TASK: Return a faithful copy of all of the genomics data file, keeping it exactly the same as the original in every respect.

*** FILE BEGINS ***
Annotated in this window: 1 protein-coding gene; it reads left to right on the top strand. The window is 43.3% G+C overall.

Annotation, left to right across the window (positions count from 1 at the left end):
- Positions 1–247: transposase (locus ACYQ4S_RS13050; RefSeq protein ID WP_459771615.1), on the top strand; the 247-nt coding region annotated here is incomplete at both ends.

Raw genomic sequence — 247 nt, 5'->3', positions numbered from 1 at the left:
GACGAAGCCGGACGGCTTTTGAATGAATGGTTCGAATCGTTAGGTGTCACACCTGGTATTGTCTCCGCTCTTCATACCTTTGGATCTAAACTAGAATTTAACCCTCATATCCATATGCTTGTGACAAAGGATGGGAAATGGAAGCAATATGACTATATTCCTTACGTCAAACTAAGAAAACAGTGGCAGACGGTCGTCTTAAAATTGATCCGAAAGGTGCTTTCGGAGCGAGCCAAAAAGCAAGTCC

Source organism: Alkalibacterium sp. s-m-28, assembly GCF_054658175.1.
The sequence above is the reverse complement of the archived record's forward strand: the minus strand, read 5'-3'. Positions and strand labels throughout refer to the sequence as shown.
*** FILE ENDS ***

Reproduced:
Annotated in this window: 1 protein-coding gene; it reads left to right on the top strand. The window is 43.3% G+C overall.

Annotation, left to right across the window (positions count from 1 at the left end):
- Positions 1–247: transposase (locus ACYQ4S_RS13050; RefSeq protein ID WP_459771615.1), on the top strand; the 247-nt coding region annotated here is incomplete at both ends.

Raw genomic sequence — 247 nt, 5'->3', positions numbered from 1 at the left:
GACGAAGCCGGACGGCTTTTGAATGAATGGTTCGAATCGTTAGGTGTCACACCTGGTATTGTCTCCGCTCTTCATACCTTTGGATCTAAACTAGAATTTAACCCTCATATCCATATGCTTGTGACAAAGGATGGGAAATGGAAGCAATATGACTATATTCCTTACGTCAAACTAAGAAAACAGTGGCAGACGGTCGTCTTAAAATTGATCCGAAAGGTGCTTTCGGAGCGAGCCAAAAAGCAAGTCC

Source organism: Alkalibacterium sp. s-m-28, assembly GCF_054658175.1.
The sequence above is the reverse complement of the archived record's forward strand: the minus strand, read 5'-3'. Positions and strand labels throughout refer to the sequence as shown.